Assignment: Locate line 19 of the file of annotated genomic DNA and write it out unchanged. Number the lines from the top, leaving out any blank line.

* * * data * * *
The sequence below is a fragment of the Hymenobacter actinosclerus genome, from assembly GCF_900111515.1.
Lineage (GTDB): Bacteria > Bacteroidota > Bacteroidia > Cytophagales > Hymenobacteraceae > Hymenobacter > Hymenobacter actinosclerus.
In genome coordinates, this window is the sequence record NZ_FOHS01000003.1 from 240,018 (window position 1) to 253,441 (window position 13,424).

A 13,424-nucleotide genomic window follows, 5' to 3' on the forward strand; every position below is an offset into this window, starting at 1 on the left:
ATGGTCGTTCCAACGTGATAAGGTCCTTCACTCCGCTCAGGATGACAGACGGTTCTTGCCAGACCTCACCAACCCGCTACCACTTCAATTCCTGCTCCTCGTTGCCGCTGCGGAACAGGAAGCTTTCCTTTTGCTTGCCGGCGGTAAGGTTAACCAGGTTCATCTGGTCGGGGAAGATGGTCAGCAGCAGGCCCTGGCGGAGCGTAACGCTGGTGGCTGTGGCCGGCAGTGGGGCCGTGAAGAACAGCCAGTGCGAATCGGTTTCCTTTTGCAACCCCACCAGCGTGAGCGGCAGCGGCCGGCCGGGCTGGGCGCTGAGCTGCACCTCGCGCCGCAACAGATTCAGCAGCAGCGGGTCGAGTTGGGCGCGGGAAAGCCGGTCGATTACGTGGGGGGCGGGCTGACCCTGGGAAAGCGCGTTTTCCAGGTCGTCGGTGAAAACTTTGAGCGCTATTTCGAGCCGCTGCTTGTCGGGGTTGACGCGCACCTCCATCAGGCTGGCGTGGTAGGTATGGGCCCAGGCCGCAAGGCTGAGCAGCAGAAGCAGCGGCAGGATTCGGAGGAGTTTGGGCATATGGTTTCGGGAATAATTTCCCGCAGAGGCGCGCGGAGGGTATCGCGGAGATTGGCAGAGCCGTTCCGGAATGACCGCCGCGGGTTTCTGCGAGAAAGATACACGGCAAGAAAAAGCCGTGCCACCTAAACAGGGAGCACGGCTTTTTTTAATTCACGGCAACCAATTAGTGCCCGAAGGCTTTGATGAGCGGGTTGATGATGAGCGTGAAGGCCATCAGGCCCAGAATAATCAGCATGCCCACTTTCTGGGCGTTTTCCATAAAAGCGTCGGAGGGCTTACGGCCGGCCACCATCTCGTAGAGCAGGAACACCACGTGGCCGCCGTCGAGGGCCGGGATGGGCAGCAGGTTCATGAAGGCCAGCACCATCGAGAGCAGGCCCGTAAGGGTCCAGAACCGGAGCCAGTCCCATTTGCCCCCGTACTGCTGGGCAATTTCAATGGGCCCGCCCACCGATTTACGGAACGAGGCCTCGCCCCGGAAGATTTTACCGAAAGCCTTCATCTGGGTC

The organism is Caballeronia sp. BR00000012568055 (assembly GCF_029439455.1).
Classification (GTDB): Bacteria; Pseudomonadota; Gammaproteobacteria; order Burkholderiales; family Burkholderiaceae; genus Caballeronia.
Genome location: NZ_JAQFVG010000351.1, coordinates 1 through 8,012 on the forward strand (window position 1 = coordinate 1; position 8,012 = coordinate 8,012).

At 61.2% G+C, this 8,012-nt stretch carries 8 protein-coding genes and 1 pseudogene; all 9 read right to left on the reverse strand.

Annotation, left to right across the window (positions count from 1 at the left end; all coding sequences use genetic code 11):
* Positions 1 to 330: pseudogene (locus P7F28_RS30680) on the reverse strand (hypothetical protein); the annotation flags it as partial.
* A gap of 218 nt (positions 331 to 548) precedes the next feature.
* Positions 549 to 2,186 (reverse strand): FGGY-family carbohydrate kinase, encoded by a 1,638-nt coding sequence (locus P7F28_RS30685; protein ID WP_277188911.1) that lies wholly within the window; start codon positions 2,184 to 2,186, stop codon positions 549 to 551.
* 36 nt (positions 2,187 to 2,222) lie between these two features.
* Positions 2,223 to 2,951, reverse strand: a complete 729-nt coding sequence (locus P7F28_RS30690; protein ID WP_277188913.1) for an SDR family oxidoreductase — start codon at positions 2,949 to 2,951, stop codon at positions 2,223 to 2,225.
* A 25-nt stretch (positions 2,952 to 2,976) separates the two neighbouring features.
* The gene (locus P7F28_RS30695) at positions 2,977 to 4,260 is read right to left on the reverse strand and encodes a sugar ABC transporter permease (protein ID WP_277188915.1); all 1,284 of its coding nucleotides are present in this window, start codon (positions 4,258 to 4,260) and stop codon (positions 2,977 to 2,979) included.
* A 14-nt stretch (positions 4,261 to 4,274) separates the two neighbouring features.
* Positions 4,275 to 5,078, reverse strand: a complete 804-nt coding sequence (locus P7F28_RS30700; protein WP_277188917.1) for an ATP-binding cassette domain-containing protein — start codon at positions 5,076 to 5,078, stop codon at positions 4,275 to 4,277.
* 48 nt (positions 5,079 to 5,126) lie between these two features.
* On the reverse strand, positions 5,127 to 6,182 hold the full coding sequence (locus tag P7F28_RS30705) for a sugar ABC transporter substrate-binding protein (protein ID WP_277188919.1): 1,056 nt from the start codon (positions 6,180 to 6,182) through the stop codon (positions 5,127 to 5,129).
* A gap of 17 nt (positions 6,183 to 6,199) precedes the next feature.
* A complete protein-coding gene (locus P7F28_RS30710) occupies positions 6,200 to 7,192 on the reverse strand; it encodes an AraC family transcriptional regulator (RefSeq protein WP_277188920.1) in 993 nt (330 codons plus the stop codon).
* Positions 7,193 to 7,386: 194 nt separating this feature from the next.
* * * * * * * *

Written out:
* Positions 4,275 to 5,078, reverse strand: a complete 804-nt coding sequence (locus P7F28_RS30700; protein WP_277188917.1) for an ATP-binding cassette domain-containing protein — start codon at positions 5,076 to 5,078, stop codon at positions 4,275 to 4,277.